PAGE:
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Glucocorticoid-Induced Changes in the Geometry of Osteoclast Resorption Cavities Affect Trabecular Bone Stiffness.
MedLine Citation:
PMID:  23187898     Owner:  NLM     Status:  Publisher    
Bone fracture risk can increase through bone microstructural changes observed in bone pathologies, such as glucocorticoid-induced osteoporosis. Resorption cavities present one of these microstructural aspects. We recently found that glucocorticoids (GCs) affect the shape of the resorption cavities. Specifically, we found that in the presence of GC osteoclasts (OCs) cultured on bone slices make more trenchlike cavities, compared to rather round cavities in the absence of GCs, while the total eroded surface remained constant. For this study, we hypothesized that trenchlike cavities affect bone strength differently compared to round cavities. To test this hypothesis, we cultured OCs on bone slices in the presence and absence of GC and quantified their dimensions. These data were used to model the effects of OC resorption cavities on bone mechanical properties using a validated beam-shell finite element model of trabecular bone. We demonstrated that a change in the geometry of resorption cavities is sufficient to affect bone competence. After correcting for the increased EV/BV with GCs, the difference to the control condition was no longer significant, indicating that the GC-induced increase in EV/BV, which is closely related to the shape of the cavities, highly determines the stiffness effect. The lumbar spine was the anatomic site most affected by the GC-induced changes on the shape of the cavities. These findings might explain the clinical observation that the prevalence of vertebral fractures during GC treatment increases more than hip, forearm and other nonvertebral fractures.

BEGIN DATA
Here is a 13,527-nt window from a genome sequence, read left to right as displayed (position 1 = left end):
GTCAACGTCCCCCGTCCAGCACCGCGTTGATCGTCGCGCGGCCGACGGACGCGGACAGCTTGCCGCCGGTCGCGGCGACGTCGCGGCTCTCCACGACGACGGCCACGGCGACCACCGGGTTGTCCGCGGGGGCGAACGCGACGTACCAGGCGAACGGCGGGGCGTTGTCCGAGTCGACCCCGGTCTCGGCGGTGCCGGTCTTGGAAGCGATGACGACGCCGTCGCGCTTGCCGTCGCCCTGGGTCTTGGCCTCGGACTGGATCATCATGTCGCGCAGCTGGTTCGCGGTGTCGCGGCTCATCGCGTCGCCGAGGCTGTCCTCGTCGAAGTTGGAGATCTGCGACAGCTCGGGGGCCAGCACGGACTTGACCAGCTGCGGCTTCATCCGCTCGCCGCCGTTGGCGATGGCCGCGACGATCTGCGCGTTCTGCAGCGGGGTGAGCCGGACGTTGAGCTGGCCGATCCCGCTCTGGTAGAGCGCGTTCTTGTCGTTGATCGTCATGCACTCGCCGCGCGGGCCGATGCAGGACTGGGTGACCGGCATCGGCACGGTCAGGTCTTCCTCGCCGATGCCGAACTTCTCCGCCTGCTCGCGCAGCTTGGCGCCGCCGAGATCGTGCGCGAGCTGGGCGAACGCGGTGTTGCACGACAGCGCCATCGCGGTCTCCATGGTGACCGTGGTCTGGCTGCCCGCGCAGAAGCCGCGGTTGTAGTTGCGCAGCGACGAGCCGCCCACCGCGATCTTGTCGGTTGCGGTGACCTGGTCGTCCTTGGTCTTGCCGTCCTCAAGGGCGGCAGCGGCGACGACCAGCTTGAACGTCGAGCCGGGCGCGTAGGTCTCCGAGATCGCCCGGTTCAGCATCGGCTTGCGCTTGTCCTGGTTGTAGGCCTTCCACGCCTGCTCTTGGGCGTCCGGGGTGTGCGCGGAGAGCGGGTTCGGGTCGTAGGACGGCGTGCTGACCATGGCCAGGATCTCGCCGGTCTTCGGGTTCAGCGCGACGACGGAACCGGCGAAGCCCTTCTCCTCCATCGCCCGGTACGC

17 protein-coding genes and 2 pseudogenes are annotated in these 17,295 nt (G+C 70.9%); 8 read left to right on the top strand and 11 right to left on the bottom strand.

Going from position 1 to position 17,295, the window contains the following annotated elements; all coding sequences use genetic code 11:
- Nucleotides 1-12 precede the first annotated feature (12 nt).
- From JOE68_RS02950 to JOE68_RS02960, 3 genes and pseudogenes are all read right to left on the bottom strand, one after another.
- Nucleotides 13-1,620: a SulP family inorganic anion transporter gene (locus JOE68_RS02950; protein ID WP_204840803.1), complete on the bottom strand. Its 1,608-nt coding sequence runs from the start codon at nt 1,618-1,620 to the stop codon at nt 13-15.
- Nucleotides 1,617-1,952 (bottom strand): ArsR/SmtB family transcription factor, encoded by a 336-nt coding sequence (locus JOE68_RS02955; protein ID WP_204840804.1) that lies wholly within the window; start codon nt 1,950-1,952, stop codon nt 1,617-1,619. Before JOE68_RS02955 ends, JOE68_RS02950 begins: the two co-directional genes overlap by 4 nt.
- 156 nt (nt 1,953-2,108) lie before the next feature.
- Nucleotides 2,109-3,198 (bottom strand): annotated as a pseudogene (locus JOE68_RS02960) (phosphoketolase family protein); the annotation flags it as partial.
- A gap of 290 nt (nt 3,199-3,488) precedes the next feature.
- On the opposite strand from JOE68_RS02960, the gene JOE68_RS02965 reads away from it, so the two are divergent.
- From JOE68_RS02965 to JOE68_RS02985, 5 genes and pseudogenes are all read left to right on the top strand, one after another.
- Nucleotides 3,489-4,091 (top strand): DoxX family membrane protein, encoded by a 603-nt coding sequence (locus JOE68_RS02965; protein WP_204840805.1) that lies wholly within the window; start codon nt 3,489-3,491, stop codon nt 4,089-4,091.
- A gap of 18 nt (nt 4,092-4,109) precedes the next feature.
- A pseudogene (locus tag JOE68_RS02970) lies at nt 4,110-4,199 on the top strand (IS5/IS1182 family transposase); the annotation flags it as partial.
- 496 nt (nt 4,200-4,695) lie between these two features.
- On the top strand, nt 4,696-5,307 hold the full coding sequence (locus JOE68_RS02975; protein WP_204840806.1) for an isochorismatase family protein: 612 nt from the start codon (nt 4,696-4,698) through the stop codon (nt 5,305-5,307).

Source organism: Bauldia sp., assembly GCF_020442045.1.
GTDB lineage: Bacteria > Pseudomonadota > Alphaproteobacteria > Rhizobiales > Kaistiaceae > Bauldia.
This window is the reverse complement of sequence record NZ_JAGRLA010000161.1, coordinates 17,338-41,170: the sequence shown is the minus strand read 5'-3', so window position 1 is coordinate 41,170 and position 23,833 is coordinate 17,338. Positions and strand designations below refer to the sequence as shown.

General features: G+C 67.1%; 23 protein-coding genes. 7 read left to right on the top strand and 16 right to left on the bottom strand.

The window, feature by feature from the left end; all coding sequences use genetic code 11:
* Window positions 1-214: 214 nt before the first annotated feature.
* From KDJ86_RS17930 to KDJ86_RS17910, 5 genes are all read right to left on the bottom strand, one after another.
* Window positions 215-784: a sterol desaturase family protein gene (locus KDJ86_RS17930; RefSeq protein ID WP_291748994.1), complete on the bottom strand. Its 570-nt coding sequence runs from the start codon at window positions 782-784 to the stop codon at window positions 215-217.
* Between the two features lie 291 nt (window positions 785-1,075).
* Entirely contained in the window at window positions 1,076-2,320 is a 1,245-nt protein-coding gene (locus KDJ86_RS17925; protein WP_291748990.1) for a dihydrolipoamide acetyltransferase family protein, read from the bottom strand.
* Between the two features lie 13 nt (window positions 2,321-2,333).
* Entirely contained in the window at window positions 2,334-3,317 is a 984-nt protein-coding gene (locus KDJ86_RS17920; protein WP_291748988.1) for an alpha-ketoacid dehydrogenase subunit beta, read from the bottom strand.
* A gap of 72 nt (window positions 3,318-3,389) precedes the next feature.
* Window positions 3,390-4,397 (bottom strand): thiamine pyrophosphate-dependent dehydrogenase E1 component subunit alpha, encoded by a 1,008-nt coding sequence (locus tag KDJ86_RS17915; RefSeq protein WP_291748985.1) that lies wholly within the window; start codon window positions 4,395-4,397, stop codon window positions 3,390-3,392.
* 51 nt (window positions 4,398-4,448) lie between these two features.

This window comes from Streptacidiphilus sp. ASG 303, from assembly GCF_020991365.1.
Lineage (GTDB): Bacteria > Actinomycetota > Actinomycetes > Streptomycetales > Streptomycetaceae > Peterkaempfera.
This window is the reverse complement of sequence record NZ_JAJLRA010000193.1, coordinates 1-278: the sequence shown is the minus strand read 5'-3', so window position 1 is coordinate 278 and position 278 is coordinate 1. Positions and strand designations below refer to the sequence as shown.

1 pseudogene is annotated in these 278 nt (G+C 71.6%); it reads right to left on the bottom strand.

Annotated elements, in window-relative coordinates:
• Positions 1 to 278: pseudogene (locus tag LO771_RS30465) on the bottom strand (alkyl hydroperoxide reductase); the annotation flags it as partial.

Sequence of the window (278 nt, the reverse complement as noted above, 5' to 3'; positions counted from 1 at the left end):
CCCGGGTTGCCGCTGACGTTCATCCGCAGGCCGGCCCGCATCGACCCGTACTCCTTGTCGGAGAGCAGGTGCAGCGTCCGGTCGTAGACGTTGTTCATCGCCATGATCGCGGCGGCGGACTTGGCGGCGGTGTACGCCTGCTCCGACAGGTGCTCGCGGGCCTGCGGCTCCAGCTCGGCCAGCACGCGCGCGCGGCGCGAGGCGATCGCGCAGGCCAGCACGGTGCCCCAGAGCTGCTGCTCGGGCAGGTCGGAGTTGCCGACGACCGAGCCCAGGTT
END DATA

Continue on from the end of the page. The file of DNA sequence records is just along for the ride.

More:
Jef Vanderoost; Kent Søe; Ditte Marie Horslev Merrild; Jean-Marie Delaissé; G Harry van Lenthe
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Publication Detail:
Type:  JOURNAL ARTICLE     Date:  2012-11-28
Journal Detail:
Title:  Calcified tissue international     Volume:  -     ISSN:  1432-0827     ISO Abbreviation:  Calcif. Tissue Int.     Publication Date:  2012 Nov 
Date Detail:
Created Date:  2012-11-28     Completed Date:  -     Revised Date:  -    
Medline Journal Info:
Nlm Unique ID:  7905481     Medline TA:  Calcif Tissue Int     Country:  -    
Other Details:
Languages:  ENG     Pagination:  -     Citation Subset:  -    
Biomechanics Section, Department of Mechanical Engineering, KU Leuven, Celestijnenlaan 300c b2419, 3001, Leuven, Belgium.
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